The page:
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Global Airlines Prepare For Omicron Volatility, Agility Will Be Key

SYDNEY / CHICAGO December 1 (Reuters) – Global airlines brace for more volatility due to the variant of the Omicron coronavirus that could force them to juggle short-term schedules and destinations and rely more on domestic markets as far as possible, analysts said.

Many travelers have already booked travel for the Christmas period, a peak season for airlines, but since the variant was announced last week, the industry has grown worried about a break in future bookings and further delays in the already slow recovery of business travel.

United Airlines (UAL.O) chief executive Scott Kirby said on Wednesday that the new variant would have a short-term impact on bookings.

Fitch Ratings has lowered its forecast for global passenger traffic for 2021 and 2022, saying the emergence of new variants like Omicron highlights the likelihood of conditions remaining volatile for airlines.

“It’s kind of like we’re back to where we were a year ago and it’s not a great prospect for the industry and beyond,” said Deirdre Fulton, partner at MIDAS consultancy. Aviation, during an industry webinar.

The International Civil Aviation Organization (ICAO) called for a “more measured and evidence-based” response, saying “the costs of dramatically restricted global air mobility affect all countries.”

Airlines have blamed the lack of consistent and stable health protocols as well as border restrictions for declining demand for international travel. Read more

New protocols in the wake of the Omicron variant are expected to add to their headache.

The United States, for example, is preparing to require all air travelers entering the country to show a negative COVID-19 test taken within one day of departure.

All non-European travelers traveling to mainland France, where the Omicron variant has not yet been detected, will be required to show proof of a negative COVID-19 test, regardless of their vaccination status, said a spokesperson for the government. Ireland and Portugal also require travelers to test negative.

Airlines are currently using a range of apps to verify test results. Delta Air Lines (DAL.N) said it will comply with Washington guidelines, but did not say whether the new testing requirement would force the carrier to make changes to its verification application.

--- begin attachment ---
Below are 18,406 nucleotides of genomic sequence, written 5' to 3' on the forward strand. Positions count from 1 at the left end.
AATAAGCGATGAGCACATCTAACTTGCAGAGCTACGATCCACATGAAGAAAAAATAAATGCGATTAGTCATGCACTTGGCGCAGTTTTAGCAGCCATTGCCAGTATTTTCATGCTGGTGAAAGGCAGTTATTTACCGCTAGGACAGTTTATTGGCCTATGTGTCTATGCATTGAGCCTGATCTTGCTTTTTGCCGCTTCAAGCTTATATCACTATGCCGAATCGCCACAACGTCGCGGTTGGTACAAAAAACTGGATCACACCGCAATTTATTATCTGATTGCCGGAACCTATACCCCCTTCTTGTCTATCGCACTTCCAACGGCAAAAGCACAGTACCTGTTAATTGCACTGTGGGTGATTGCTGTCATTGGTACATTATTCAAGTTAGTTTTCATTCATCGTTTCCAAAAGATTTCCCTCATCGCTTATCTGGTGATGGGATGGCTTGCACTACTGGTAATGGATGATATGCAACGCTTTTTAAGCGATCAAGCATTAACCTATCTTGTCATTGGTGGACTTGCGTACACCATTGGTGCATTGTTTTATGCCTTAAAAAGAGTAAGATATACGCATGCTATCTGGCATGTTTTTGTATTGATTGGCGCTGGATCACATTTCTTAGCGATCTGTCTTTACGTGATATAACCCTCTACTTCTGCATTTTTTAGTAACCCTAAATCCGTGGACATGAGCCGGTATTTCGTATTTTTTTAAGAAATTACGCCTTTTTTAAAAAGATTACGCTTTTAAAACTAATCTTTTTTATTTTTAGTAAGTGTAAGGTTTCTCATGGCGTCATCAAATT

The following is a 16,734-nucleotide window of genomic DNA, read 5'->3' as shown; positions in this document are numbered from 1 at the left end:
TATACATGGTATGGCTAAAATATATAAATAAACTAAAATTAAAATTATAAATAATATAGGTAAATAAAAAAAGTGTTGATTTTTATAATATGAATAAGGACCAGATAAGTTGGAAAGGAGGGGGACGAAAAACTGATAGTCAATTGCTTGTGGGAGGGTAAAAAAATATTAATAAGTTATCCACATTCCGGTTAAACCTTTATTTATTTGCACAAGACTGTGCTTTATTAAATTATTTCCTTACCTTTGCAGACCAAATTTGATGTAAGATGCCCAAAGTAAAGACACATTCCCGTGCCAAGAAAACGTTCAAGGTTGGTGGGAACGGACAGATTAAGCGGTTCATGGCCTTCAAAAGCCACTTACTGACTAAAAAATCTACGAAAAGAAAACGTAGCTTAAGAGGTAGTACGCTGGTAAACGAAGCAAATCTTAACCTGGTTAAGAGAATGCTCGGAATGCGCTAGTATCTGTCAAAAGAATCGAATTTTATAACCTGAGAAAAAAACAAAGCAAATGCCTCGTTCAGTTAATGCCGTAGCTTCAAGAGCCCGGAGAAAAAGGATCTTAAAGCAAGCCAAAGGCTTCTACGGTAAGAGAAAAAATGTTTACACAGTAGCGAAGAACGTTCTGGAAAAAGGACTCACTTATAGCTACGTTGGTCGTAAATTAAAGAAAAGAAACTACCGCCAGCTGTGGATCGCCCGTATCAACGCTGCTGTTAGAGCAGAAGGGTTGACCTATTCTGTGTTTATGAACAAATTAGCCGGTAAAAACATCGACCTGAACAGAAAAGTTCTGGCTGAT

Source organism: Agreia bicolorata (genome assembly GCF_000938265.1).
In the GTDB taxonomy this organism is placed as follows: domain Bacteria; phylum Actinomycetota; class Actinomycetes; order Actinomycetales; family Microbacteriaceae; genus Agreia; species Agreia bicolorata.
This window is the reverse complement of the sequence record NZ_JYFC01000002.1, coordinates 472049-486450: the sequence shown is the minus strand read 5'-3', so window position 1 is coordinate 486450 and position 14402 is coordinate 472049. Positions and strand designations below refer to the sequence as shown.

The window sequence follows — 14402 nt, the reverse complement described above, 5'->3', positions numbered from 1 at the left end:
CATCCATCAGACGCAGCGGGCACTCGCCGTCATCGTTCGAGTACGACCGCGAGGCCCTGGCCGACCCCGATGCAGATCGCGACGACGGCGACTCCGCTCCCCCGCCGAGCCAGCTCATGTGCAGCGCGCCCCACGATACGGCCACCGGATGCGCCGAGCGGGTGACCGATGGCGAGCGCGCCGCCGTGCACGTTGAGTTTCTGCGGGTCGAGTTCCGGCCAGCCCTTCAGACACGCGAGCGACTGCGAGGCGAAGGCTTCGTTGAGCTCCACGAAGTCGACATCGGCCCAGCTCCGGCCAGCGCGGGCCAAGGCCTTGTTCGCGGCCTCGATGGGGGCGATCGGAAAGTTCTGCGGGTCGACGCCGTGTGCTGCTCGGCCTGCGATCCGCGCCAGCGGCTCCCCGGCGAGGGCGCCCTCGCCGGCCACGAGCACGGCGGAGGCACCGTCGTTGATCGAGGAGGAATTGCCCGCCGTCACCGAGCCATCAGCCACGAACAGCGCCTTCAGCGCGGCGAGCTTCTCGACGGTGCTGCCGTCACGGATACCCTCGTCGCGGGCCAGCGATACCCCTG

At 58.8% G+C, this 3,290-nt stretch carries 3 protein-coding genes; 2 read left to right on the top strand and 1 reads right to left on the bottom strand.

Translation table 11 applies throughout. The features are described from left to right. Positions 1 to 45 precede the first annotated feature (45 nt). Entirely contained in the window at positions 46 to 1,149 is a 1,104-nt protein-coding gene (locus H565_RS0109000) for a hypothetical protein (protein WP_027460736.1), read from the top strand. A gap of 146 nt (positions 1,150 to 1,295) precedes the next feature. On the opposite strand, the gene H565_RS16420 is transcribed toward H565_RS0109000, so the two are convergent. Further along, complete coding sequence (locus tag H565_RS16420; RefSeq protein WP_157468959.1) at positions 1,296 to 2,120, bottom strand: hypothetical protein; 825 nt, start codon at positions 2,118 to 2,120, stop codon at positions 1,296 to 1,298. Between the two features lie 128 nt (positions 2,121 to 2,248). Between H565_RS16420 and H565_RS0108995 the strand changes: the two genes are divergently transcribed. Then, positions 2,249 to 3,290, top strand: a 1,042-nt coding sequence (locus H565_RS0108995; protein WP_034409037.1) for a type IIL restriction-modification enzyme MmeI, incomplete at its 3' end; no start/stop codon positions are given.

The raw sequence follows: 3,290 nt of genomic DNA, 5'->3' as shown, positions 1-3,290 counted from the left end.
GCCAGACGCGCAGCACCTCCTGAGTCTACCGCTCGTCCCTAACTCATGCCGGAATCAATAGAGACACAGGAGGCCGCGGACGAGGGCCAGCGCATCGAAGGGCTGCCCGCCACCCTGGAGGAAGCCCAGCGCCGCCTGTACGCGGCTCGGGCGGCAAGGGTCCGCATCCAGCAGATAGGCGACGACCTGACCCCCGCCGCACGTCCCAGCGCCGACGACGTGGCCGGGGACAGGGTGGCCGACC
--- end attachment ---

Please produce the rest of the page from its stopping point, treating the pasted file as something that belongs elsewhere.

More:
Omicron’s impact will vary by country and region due to the response of each government and the diverse nature of the global airlines, as well as their business models.

Japan Airlines (9201.T) and ANA Holdings (9202.T) on Wednesday suspended new bookings for international flights arriving in Japan until the end of December as the country tightens border controls.

Hong Kong’s Cathay Pacific Airways (0293.HK), which has no domestic market and is only operating at 10% of its pre-pandemic capacity, said it was too early to assess the impact from Omicron on demand. Read more

Airlines located in countries with large and strong domestic markets like the United States, China and Russia are better protected against the greater uncertainties of international travel.

UBS analysis shows U.S. carriers have yet to change their scheduled capacity, which is at 87% of 2019 levels in December and is expected to reach 92% of pre-COVID capacity in January.

United Airlines launches its Newark-Cape Town route on Wednesday and Delta Air expects strong bookings over the Christmas period.

“Over the past year, each new variant has led to a drop in bookings and then an increase once the push has worn off. We expect the same pattern to emerge,” said Helane Becker, analyst at Cowen and Co.

Travel booking site Kayak said searches for international travel from the United States fell only 5% on Sunday – a stark contrast to a 26% drop in searches in Britain, which had tightened testing requirements for arrivals.

Large European airlines are much more reliant on international travel than their US counterparts, making them more vulnerable to the fallout from the Omicron variant.

In Asia, countries like Australia, Japan, Singapore and Thailand had only started cautiously lifting border restrictions in recent weeks, and passenger numbers remained at fractions of pre-pandemic levels before the outbreak. discovery of the Omicron variant.

John Grant, chief analyst at travel data firm OAG, said the steps taken by Japan and Australia to delay the entry of some foreigners due to Omicron were “sad and frustrating,” but that the proportionate impact on travel was “relatively insignificant”.

Airlines around the world have been more nimble in quickly adjusting their schedules and destinations during the pandemic and that is expected to continue, he said.

Our Standards: Thomson Reuters Trust Principles.

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